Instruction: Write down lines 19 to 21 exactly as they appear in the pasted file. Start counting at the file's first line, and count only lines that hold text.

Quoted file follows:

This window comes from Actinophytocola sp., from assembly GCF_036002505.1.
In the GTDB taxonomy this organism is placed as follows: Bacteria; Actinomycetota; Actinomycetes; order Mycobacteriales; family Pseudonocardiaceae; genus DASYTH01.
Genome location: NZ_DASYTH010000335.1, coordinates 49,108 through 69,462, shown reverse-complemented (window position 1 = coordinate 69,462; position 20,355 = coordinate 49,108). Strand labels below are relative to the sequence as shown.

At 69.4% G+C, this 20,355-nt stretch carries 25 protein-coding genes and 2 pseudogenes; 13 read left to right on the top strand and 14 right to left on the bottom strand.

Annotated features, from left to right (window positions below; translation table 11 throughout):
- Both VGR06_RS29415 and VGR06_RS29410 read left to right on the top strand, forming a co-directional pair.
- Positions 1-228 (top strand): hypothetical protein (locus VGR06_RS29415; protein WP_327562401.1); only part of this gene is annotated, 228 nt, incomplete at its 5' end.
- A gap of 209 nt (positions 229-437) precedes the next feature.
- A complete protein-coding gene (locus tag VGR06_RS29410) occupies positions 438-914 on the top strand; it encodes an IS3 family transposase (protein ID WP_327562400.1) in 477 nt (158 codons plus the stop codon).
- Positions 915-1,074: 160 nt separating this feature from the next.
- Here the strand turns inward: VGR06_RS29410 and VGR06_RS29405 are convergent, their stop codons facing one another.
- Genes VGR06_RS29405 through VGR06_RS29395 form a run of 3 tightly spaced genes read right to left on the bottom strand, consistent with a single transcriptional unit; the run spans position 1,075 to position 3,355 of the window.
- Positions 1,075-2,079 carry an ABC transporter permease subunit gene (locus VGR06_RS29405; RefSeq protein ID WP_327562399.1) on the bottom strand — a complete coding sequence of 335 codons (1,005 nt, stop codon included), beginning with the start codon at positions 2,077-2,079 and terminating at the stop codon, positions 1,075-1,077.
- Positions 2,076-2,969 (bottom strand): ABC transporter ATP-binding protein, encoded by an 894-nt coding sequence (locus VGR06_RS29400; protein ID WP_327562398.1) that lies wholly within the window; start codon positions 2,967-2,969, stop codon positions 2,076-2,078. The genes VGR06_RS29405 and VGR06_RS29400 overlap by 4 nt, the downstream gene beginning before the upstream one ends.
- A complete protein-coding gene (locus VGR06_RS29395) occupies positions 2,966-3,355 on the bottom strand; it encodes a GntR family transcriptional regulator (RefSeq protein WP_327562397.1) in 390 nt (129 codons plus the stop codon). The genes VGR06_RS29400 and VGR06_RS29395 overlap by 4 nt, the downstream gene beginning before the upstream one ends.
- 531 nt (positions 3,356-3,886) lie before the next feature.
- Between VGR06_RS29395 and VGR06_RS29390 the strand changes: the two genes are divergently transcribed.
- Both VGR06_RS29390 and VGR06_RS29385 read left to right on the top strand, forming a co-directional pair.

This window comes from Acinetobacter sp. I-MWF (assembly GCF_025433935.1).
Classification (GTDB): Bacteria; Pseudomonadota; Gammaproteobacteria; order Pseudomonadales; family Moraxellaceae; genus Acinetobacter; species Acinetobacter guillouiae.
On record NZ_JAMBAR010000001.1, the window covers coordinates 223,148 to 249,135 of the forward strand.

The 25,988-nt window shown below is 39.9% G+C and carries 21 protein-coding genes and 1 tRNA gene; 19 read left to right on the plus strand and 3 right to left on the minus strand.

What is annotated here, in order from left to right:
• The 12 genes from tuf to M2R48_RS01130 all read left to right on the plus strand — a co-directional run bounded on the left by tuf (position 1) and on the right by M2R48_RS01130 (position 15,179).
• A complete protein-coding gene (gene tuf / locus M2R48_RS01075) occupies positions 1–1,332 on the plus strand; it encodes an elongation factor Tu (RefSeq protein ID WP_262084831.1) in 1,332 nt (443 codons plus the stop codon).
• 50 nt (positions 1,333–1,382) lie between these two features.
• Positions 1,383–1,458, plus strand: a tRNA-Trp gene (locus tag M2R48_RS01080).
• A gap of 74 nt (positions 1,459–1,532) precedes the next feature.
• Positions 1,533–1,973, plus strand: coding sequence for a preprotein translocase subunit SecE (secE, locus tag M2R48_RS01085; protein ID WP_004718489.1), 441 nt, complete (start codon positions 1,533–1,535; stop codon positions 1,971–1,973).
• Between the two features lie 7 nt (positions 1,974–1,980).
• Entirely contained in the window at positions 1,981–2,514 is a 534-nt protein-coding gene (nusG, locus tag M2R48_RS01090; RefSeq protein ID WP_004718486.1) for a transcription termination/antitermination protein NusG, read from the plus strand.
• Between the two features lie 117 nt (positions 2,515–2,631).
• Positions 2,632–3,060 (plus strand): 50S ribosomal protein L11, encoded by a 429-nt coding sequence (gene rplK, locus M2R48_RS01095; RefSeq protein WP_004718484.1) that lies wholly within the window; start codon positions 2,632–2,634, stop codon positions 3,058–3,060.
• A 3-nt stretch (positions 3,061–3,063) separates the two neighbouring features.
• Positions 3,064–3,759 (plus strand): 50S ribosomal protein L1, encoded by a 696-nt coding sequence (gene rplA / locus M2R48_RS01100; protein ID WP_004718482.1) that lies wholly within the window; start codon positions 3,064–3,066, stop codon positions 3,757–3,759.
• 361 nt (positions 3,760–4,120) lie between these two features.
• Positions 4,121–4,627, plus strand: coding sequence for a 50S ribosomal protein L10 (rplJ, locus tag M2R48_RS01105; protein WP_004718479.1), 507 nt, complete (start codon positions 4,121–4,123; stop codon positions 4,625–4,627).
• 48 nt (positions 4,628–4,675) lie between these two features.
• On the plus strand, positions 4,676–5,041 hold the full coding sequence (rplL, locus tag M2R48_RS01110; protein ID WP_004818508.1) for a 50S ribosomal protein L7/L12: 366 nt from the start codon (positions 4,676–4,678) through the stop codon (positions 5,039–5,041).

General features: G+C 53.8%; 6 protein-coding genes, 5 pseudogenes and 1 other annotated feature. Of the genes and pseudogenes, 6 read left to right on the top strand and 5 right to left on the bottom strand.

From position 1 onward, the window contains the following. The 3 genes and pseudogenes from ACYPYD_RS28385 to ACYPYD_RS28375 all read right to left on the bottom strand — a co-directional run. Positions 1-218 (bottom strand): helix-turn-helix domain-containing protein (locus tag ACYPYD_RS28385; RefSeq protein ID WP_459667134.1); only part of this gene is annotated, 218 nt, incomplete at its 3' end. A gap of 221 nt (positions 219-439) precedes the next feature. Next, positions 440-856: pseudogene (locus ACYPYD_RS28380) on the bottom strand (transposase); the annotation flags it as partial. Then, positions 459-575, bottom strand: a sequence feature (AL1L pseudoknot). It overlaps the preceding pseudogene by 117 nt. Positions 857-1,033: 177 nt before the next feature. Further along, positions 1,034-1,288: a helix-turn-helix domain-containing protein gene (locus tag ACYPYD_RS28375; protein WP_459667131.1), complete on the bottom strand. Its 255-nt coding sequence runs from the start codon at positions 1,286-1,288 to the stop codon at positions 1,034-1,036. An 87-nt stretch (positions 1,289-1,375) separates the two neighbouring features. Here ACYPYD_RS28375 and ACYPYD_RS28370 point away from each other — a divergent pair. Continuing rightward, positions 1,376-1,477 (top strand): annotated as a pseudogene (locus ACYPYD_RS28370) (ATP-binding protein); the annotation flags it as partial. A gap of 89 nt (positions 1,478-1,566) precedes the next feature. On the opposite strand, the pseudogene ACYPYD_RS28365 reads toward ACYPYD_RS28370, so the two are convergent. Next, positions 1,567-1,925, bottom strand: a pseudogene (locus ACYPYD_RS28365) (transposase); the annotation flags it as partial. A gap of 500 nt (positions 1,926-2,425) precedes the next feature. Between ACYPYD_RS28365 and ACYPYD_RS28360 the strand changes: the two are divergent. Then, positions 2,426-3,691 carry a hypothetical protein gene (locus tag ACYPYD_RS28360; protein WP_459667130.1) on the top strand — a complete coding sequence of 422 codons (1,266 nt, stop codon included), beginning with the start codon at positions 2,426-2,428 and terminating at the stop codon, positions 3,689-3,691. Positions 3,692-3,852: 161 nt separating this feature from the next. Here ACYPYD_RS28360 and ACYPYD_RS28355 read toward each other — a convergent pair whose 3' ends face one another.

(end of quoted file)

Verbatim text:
This window comes from Acinetobacter sp. I-MWF (assembly GCF_025433935.1).
Classification (GTDB): Bacteria; Pseudomonadota; Gammaproteobacteria; order Pseudomonadales; family Moraxellaceae; genus Acinetobacter; species Acinetobacter guillouiae.
On record NZ_JAMBAR010000001.1, the window covers coordinates 223,148 to 249,135 of the forward strand.